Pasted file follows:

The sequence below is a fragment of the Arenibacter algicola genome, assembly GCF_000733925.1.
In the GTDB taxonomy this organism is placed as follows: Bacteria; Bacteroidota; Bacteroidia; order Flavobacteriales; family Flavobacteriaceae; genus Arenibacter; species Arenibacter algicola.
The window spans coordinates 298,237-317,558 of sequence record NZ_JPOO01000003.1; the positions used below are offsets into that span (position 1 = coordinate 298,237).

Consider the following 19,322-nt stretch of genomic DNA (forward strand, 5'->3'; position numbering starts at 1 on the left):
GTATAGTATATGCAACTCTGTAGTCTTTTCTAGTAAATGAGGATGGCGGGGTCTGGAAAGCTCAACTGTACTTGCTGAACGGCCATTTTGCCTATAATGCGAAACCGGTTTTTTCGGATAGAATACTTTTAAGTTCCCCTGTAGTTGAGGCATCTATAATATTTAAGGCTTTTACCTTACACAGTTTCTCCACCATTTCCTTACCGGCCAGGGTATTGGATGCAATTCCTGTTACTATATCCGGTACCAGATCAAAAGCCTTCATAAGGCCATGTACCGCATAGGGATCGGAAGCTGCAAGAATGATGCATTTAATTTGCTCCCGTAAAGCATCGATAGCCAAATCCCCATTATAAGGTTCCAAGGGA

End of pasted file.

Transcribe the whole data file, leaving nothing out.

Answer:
The sequence below is a fragment of the Arenibacter algicola genome, assembly GCF_000733925.1.
In the GTDB taxonomy this organism is placed as follows: Bacteria; Bacteroidota; Bacteroidia; order Flavobacteriales; family Flavobacteriaceae; genus Arenibacter; species Arenibacter algicola.
The window spans coordinates 298,237-317,558 of sequence record NZ_JPOO01000003.1; the positions used below are offsets into that span (position 1 = coordinate 298,237).

Consider the following 19,322-nt stretch of genomic DNA (forward strand, 5'->3'; position numbering starts at 1 on the left):
GTATAGTATATGCAACTCTGTAGTCTTTTCTAGTAAATGAGGATGGCGGGGTCTGGAAAGCTCAACTGTACTTGCTGAACGGCCATTTTGCCTATAATGCGAAACCGGTTTTTTCGGATAGAATACTTTTAAGTTCCCCTGTAGTTGAGGCATCTATAATATTTAAGGCTTTTACCTTACACAGTTTCTCCACCATTTCCTTACCGGCCAGGGTATTGGATGCAATTCCTGTTACTATATCCGGTACCAGATCAAAAGCCTTCATAAGGCCATGTACCGCATAGGGATCGGAAGCTGCAAGAATGATGCATTTAATTTGCTCCCGTAAAGCATCGATAGCCAAATCCCCATTATAAGGTTCCAAGGGA